Your Resident Advisor will serve as an additional campus resource beyond your CM and will notify you of floor meetings, activities and events. You will also have guest UST ID card access to the designated residence halls.

If you are interested in signing up for the Commuter-Resident Partnership program, contact us at

Neighborhood Programs/Services

Although some of our off-campus students commute from far distances across the cities, more than 2,000 of our undergraduates live within a mile of campus, in the Student Housing Overlay District. We offer a variety of programs and services for our neighborhood students, including:

  • Renter Education: St. Thomas wants to prepare students for the responsibilities and realities of living off campus in a family-oriented neighborhood. Our fall Renter 101 program targets students in residence halls who may be considering a move off campus; the two-part Student-Tenant Education Program (STEP) is held each winter and spring for students who have made that choice and want to be apprised of city laws, how to engage with their landlord, how to meet other neighbors and more.
  • Neighborhood Student Advisors: NSAs are undergraduate students who work with Neighborhood Relations to plan and implement programs for students who live in the neighborhoods around St. Thomas. Programs range from our annual cookie-dough event (which facilitates meetings over freshly baked cookies), Study Monday yoga, cooking classes and meet-your-neighbor events. Watch our programs page to see what's coming up. To be assigned to an NSA, contact Director of Neighborhood Relations Amy Gage at 651-962-6123.
  • Multi-modal Education: "Multi-modal" refers to biking, walking, cycling, scootering, riding the bus or light-rail -- in short, any means of getting around without a car, which is both easy and advisable in our urban neighborhood. From Transportation Trivia in Scooter's and Bike-Walk-Roll to Campus Day to our annual Metro Transit trainings, OCSL partners with Move Minnesota and the Office of Sustainability Initiatives on innovative ways to encourage climate health and discourage driving.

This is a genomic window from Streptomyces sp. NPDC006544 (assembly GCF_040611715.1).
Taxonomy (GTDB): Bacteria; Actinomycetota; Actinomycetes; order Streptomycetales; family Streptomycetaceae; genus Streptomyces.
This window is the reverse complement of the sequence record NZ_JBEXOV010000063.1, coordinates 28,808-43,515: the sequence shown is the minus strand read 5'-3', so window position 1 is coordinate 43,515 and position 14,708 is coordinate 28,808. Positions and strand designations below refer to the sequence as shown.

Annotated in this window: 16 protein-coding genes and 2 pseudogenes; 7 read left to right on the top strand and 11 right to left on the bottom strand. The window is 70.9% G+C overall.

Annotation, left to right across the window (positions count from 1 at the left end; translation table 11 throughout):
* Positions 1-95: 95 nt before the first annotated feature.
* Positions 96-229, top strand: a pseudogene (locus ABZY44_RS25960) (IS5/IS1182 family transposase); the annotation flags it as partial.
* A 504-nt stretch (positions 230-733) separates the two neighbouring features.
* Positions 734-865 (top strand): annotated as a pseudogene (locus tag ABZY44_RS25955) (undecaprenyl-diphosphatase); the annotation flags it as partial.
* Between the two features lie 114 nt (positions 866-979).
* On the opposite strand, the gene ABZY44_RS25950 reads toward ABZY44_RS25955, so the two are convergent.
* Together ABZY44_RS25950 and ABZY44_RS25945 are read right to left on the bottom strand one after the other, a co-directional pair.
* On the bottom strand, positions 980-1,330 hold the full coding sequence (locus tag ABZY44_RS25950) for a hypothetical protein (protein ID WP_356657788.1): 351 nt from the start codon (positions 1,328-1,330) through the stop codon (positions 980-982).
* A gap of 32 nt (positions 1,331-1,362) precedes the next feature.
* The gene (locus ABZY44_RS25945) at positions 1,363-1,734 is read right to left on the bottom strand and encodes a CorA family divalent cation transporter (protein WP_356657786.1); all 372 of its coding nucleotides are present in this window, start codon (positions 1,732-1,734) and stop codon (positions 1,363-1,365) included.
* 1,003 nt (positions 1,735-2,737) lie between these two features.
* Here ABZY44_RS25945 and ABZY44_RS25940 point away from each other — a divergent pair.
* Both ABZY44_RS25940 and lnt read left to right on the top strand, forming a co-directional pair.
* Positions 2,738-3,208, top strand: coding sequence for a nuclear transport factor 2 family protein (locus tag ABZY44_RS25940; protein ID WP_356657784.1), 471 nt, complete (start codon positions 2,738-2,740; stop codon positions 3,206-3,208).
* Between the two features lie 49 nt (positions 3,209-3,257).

• Walk-throughs: Every fall, Off-Campus Student Life partners with Undergraduate Student Government to coordinate a neighborhood walkthrough. NSAs and other volunteers go door to door interacting with the students who rent in the neighborhoods around St. Thomas. They share information about living in the neighborhood, including how to be a respectful neighbor, how to get involved in the community and how to become engaged in Off-Campus Student Life.
  • Green Move-Out: This small but growing program encourages our neighborhood students to donate and recycle goods before spring move-out, whether it's usable furniture for Bridging, blankets and towels for Emotional Rescue in Hastings, Minnesota, or discardable electronics that can be recycled at Tech Dump. Click here to learn more about the social service agencies that can benefit from stuff you no longer use.
  • Neighborhood Councils: St. Paul is divided into 17 district councils that foster citizen input and make recommendations to the City Council. Our St. Paul campus straddles two of those councils -- Union Park District Council and Macalester-Groveland Community Council -- and we encourage and enable our students to become involved. St. Thomas also co-leads the city-chartered West Summit Neighborhood Advisory Committee (WSNAC), made up of university administrators and neighbor representatives from four different neighborhood groups.